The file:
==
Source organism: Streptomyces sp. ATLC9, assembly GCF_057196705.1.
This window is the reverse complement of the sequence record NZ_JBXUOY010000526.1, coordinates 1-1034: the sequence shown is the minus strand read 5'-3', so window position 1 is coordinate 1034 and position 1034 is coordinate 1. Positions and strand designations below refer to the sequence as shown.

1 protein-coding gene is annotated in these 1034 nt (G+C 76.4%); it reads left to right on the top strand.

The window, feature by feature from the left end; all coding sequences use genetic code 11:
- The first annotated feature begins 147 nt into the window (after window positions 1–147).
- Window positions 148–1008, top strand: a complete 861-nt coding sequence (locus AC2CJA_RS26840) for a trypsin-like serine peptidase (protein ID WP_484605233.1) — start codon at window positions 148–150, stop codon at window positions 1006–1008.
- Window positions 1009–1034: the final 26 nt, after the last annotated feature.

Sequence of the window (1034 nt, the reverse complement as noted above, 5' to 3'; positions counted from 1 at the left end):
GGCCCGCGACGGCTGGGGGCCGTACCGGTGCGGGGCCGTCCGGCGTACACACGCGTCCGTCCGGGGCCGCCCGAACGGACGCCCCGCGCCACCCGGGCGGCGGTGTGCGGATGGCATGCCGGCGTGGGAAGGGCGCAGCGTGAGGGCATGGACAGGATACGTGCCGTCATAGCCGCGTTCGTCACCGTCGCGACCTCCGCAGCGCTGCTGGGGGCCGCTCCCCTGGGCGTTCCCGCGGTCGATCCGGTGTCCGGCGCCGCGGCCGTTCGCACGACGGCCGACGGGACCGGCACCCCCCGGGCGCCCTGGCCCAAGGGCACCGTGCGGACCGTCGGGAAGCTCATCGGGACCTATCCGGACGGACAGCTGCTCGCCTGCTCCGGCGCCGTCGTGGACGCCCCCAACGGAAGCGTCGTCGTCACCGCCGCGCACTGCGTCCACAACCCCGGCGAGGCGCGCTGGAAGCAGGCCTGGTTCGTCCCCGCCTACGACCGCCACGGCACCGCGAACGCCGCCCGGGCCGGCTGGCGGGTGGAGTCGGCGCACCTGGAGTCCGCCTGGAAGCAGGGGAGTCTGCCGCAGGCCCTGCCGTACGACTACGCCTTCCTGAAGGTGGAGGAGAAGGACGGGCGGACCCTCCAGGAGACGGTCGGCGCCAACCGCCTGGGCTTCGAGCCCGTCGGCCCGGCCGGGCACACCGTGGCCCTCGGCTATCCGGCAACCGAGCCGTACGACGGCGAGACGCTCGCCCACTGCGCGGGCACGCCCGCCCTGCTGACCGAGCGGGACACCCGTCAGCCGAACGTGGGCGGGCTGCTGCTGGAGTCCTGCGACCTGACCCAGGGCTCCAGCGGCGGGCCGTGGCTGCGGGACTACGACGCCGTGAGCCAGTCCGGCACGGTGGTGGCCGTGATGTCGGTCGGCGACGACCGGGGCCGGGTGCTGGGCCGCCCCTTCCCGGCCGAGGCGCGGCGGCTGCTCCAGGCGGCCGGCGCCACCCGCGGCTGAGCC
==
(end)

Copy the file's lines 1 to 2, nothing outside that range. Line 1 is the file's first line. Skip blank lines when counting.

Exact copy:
Source organism: Streptomyces sp. ATLC9, assembly GCF_057196705.1.
This window is the reverse complement of the sequence record NZ_JBXUOY010000526.1, coordinates 1-1034: the sequence shown is the minus strand read 5'-3', so window position 1 is coordinate 1034 and position 1034 is coordinate 1. Positions and strand designations below refer to the sequence as shown.